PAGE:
The 100th Chelsea Flower Show is currently taking place in the grounds of the Royal Hospital, Chelsea. It is the most famous flower show in the United Kingdom, and perhaps in the world, attracting visitors from all continents. This year’s event, opening on Tuesday, will have more than 500 exhibitors and cover 11 acres; more than 165,000 visitors are expected to visit the show. The Lady magazine calls ‘Chelsea’  “the greatest show on Earth” and by all accounts it is a spectacular show with exuberant and colourful designs. It is also regularly noted that Chelsea too raises important issues ranging from sustainability and water harvesting to the human condition.

All very charitable but of course Chelsea Flower Show is an environmental disaster and although it is a wonderful representation of nature in all its multi-coloured glory, it would be impossible to organise an international flower show on this scale and not incur a massive environmental footprint. Trees, flowers, plants and hard landscaping materials are shipped from all over the globe for this six day event. it takes bucket loads of energy and industrial heaters to have the flowers at their peak condition, most of the displays are floodlit, food is served on disposable plates with plastic cutlery,the 188 page show catalogue was not on recycled paper. An estimated 1,100 trees were felled just to provide the nine million sheets of paper used.   RHS member and visitor Tania Thorne said: “Having seen the level of environmental waste, I would not have guessed the RHS had even heard of climate change”.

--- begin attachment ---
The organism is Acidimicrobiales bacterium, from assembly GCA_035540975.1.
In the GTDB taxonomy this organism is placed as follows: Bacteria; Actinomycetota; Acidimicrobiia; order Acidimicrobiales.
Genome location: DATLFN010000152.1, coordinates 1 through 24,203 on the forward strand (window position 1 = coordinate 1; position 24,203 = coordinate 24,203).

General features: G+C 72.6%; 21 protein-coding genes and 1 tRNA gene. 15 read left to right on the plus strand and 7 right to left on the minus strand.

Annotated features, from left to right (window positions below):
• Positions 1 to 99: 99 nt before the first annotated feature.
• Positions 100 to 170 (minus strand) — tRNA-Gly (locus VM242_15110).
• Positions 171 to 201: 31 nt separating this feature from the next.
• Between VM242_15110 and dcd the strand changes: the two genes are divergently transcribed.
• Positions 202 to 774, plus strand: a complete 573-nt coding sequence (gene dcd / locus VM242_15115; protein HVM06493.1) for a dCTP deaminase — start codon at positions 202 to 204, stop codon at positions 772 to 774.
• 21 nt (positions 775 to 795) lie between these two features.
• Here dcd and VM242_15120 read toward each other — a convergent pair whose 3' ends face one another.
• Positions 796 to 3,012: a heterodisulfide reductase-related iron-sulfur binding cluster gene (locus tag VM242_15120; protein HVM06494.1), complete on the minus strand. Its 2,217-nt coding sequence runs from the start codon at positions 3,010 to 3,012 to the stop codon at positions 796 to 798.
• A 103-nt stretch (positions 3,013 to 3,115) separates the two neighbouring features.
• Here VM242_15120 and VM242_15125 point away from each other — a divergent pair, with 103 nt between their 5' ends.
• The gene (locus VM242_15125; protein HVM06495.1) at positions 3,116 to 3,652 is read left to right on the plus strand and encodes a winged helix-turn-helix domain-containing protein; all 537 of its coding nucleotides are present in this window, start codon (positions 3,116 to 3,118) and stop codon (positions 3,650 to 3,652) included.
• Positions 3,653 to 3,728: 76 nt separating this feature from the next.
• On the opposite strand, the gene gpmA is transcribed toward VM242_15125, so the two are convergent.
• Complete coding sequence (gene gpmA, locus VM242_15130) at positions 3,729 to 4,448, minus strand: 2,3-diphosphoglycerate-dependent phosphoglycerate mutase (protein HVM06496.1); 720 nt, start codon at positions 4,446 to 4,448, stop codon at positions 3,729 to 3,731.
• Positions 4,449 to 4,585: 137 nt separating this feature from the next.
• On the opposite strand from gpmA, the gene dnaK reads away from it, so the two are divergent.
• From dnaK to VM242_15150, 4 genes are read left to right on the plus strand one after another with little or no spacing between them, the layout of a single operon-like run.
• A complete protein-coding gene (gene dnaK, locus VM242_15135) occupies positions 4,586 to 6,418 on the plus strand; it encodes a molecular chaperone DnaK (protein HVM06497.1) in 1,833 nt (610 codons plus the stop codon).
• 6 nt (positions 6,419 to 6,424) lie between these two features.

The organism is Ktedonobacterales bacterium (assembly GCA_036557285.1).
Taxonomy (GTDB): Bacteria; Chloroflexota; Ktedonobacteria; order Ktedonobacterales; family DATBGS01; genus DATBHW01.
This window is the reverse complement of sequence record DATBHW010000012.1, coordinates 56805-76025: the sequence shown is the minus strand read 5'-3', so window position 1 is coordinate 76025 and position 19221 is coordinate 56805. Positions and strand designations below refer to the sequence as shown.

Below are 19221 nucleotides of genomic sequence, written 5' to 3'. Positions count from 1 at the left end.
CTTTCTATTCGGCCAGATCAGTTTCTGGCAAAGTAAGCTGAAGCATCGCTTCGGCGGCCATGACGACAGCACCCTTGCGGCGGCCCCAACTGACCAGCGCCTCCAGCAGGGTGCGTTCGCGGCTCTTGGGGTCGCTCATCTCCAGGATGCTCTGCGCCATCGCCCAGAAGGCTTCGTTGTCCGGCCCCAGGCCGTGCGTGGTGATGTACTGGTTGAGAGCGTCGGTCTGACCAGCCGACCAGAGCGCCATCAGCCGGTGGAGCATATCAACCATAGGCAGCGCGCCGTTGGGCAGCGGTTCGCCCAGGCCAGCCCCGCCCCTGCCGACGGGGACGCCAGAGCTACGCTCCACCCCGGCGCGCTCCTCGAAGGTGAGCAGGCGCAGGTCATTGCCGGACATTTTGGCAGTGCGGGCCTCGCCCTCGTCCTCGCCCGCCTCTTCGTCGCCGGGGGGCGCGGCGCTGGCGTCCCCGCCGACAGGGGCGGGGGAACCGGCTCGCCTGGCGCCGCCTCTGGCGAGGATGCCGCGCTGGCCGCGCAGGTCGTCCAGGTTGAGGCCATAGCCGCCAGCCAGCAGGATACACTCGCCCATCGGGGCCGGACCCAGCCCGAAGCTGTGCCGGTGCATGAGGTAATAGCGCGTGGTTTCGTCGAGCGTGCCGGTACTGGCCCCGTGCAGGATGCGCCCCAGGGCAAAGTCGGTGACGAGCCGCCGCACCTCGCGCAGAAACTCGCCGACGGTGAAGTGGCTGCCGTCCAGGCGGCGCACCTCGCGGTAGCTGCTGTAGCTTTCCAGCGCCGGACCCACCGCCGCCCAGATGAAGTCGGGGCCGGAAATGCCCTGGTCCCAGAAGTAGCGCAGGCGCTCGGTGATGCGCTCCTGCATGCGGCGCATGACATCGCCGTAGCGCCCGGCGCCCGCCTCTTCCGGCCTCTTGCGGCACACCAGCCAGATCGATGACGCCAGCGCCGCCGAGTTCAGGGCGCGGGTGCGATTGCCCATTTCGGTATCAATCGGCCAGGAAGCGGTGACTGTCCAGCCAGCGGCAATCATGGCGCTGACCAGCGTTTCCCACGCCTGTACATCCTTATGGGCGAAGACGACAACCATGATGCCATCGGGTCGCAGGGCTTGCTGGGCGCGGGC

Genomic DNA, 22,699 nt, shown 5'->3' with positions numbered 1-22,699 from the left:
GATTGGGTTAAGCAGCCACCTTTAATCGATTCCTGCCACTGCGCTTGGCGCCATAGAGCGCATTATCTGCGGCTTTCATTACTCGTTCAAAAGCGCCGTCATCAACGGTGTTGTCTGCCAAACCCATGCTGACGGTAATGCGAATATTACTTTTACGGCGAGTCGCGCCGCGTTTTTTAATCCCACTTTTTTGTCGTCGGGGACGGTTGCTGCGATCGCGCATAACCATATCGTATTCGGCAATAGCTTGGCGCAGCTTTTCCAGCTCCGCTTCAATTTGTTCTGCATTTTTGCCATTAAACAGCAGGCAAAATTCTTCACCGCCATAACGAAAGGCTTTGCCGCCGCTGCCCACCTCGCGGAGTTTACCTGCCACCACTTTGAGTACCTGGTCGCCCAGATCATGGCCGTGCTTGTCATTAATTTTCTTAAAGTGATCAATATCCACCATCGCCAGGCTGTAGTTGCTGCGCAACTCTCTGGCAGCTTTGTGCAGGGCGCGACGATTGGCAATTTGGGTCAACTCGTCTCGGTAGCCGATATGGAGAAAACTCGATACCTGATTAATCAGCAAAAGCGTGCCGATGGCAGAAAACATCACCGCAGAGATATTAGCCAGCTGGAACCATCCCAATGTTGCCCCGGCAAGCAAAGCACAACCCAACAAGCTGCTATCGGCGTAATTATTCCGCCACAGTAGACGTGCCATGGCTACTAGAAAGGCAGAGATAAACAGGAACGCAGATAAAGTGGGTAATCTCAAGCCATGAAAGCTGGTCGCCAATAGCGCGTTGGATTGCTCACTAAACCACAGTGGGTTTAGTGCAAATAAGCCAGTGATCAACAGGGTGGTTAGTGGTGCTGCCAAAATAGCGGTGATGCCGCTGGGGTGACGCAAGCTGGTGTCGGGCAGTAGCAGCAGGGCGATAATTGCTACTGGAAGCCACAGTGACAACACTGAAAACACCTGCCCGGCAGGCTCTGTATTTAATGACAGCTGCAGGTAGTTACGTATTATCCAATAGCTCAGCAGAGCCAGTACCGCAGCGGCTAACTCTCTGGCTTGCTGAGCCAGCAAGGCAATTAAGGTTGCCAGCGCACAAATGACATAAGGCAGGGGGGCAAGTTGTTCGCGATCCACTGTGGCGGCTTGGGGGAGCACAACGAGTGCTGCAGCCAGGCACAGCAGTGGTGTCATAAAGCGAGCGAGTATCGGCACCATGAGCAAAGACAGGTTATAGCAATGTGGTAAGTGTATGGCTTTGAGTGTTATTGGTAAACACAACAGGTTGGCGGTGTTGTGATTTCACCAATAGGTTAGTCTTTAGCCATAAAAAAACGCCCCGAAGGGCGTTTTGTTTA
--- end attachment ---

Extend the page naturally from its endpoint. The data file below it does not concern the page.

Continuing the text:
The Royal Horticultural Society is the UK’s leading gardening charity but it is more like a corporation, employing 700 people. The environmental goals as stated in it’s charity status are blatantly ignored. The Chelsea flower show is completely run and sponsored by Financial Institutions based in the city of London. The show’s gala dinner attracts some of the top names in business, politics and banking, the highlight of a week of corporate entertainment estimated to raise between £2.5m and £3m for the Royal Horticultural Society. Asd The Guardian reported yesterday,”with the event being attended by more FTSE 100 chief executives than any other in the corporate calendar, some US investment banks have been known to fly in their global heads of mergers and acquisitions purely for the networking opportunity.” It is quite obvious that this is about far more than beautiful floral displays.

THe RHS nevertheless continues to claim that the show is about nature and plantsmanship but it seems to be more about rampant consumerism and a gathering of the wealthiest celebrities such as Elton John, Jerry Hall and Joanna Lumley, as well as the Queen of course.This draws in the TV cameras, the celebrity seekers and I guess all adds to the mystique of which everybody wants a piece. Chelsea thus promotes a cynical corporate view of the natural world, but as John Vidal wrote about last year’s show, “Chelsea is nature for the 1%, as much to do with our own gardens as Christian Dior is to Primark fashion.”